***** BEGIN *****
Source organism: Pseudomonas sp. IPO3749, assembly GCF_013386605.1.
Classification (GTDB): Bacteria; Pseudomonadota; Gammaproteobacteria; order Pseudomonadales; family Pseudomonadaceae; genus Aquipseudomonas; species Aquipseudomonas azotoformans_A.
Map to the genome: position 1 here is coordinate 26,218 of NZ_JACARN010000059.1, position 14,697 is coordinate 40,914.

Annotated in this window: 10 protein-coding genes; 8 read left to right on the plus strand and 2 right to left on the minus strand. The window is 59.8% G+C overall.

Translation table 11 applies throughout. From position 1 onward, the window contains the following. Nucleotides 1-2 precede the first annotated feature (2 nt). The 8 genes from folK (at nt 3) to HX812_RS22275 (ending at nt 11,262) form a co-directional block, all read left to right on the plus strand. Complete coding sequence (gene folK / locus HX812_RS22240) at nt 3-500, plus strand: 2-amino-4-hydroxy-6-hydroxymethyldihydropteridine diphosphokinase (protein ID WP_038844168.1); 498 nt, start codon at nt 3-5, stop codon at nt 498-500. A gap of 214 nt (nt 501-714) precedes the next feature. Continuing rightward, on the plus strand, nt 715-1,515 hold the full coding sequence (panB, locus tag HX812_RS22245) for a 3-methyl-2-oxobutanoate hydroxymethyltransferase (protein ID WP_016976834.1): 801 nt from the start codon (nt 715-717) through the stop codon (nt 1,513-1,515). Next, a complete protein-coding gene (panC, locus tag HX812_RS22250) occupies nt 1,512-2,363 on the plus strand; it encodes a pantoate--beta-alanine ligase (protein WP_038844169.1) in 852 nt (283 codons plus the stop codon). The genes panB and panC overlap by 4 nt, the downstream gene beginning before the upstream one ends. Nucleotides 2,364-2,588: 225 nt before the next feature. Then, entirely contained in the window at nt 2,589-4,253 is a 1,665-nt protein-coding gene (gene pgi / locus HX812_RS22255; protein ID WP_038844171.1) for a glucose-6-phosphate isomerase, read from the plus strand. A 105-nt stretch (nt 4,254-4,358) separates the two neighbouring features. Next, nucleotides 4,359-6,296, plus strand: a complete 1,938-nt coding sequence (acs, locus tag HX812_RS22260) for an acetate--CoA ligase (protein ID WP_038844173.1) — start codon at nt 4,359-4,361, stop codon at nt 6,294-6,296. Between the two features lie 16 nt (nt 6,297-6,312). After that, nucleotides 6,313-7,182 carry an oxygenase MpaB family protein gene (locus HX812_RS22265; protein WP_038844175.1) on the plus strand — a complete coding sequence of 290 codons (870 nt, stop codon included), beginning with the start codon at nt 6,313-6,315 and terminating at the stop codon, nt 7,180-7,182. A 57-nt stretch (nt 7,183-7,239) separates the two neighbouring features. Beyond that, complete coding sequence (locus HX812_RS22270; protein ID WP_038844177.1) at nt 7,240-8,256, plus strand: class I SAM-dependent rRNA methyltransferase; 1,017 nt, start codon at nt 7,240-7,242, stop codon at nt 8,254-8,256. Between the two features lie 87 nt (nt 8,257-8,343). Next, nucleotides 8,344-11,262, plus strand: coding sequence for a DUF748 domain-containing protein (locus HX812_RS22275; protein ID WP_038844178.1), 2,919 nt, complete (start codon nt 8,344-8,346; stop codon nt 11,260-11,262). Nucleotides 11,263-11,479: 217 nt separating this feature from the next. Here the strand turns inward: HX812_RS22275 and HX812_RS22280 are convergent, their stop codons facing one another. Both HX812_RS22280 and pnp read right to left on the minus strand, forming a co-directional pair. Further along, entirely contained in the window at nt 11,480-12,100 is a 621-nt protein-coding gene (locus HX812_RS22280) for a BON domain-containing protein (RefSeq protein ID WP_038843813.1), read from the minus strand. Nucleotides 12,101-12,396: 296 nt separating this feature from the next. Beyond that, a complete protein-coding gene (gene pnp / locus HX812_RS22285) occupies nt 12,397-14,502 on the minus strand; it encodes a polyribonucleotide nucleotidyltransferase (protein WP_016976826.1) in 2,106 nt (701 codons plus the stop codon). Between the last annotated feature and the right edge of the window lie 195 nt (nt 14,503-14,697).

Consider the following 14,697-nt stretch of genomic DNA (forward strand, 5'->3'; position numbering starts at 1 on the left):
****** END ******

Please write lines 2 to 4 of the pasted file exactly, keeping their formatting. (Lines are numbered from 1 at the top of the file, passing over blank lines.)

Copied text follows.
Classification (GTDB): Bacteria; Pseudomonadota; Gammaproteobacteria; order Pseudomonadales; family Pseudomonadaceae; genus Aquipseudomonas; species Aquipseudomonas azotoformans_A.
Map to the genome: position 1 here is coordinate 26,218 of NZ_JACARN010000059.1, position 14,697 is coordinate 40,914.

Annotated in this window: 10 protein-coding genes; 8 read left to right on the plus strand and 2 right to left on the minus strand. The window is 59.8% G+C overall.